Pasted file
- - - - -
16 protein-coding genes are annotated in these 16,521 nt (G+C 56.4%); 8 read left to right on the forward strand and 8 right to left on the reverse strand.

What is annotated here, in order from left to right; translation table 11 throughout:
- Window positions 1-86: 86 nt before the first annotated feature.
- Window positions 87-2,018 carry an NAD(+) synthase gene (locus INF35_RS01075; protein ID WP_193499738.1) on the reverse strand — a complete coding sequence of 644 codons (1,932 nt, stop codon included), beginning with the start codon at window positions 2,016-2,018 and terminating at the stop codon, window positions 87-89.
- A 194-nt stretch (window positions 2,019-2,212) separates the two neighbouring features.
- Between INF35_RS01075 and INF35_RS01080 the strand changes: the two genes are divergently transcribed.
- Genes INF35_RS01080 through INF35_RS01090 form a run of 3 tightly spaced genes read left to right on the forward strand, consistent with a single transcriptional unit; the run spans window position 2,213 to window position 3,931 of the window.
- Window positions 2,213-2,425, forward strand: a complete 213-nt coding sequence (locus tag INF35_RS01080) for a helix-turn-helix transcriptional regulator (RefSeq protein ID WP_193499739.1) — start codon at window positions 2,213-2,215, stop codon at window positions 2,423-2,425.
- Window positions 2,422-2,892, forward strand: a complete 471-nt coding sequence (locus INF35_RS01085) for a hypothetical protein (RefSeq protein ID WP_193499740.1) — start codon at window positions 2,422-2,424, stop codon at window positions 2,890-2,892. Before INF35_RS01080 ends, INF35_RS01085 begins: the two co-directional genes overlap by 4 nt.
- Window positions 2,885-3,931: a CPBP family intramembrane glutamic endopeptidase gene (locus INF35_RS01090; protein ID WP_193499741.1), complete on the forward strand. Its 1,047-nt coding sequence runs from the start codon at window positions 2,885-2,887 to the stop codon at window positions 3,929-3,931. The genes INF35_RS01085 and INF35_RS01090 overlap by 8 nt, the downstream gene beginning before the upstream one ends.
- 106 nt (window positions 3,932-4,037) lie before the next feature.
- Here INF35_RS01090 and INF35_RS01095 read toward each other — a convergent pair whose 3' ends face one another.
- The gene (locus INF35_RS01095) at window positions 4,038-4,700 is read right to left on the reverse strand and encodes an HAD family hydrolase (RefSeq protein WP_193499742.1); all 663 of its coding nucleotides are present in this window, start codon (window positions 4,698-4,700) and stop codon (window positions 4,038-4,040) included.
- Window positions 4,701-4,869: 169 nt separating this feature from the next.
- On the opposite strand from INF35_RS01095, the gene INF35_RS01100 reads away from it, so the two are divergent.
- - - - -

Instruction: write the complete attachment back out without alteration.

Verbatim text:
16 protein-coding genes are annotated in these 16,521 nt (G+C 56.4%); 8 read left to right on the forward strand and 8 right to left on the reverse strand.

What is annotated here, in order from left to right; translation table 11 throughout:
- Window positions 1-86: 86 nt before the first annotated feature.
- Window positions 87-2,018 carry an NAD(+) synthase gene (locus INF35_RS01075; protein ID WP_193499738.1) on the reverse strand — a complete coding sequence of 644 codons (1,932 nt, stop codon included), beginning with the start codon at window positions 2,016-2,018 and terminating at the stop codon, window positions 87-89.
- A 194-nt stretch (window positions 2,019-2,212) separates the two neighbouring features.
- Between INF35_RS01075 and INF35_RS01080 the strand changes: the two genes are divergently transcribed.
- Genes INF35_RS01080 through INF35_RS01090 form a run of 3 tightly spaced genes read left to right on the forward strand, consistent with a single transcriptional unit; the run spans window position 2,213 to window position 3,931 of the window.
- Window positions 2,213-2,425, forward strand: a complete 213-nt coding sequence (locus tag INF35_RS01080) for a helix-turn-helix transcriptional regulator (RefSeq protein ID WP_193499739.1) — start codon at window positions 2,213-2,215, stop codon at window positions 2,423-2,425.
- Window positions 2,422-2,892, forward strand: a complete 471-nt coding sequence (locus INF35_RS01085) for a hypothetical protein (RefSeq protein ID WP_193499740.1) — start codon at window positions 2,422-2,424, stop codon at window positions 2,890-2,892. Before INF35_RS01080 ends, INF35_RS01085 begins: the two co-directional genes overlap by 4 nt.
- Window positions 2,885-3,931: a CPBP family intramembrane glutamic endopeptidase gene (locus INF35_RS01090; protein ID WP_193499741.1), complete on the forward strand. Its 1,047-nt coding sequence runs from the start codon at window positions 2,885-2,887 to the stop codon at window positions 3,929-3,931. The genes INF35_RS01085 and INF35_RS01090 overlap by 8 nt, the downstream gene beginning before the upstream one ends.
- 106 nt (window positions 3,932-4,037) lie before the next feature.
- Here INF35_RS01090 and INF35_RS01095 read toward each other — a convergent pair whose 3' ends face one another.
- The gene (locus INF35_RS01095) at window positions 4,038-4,700 is read right to left on the reverse strand and encodes an HAD family hydrolase (RefSeq protein WP_193499742.1); all 663 of its coding nucleotides are present in this window, start codon (window positions 4,698-4,700) and stop codon (window positions 4,038-4,040) included.
- Window positions 4,701-4,869: 169 nt separating this feature from the next.
- On the opposite strand from INF35_RS01095, the gene INF35_RS01100 reads away from it, so the two are divergent.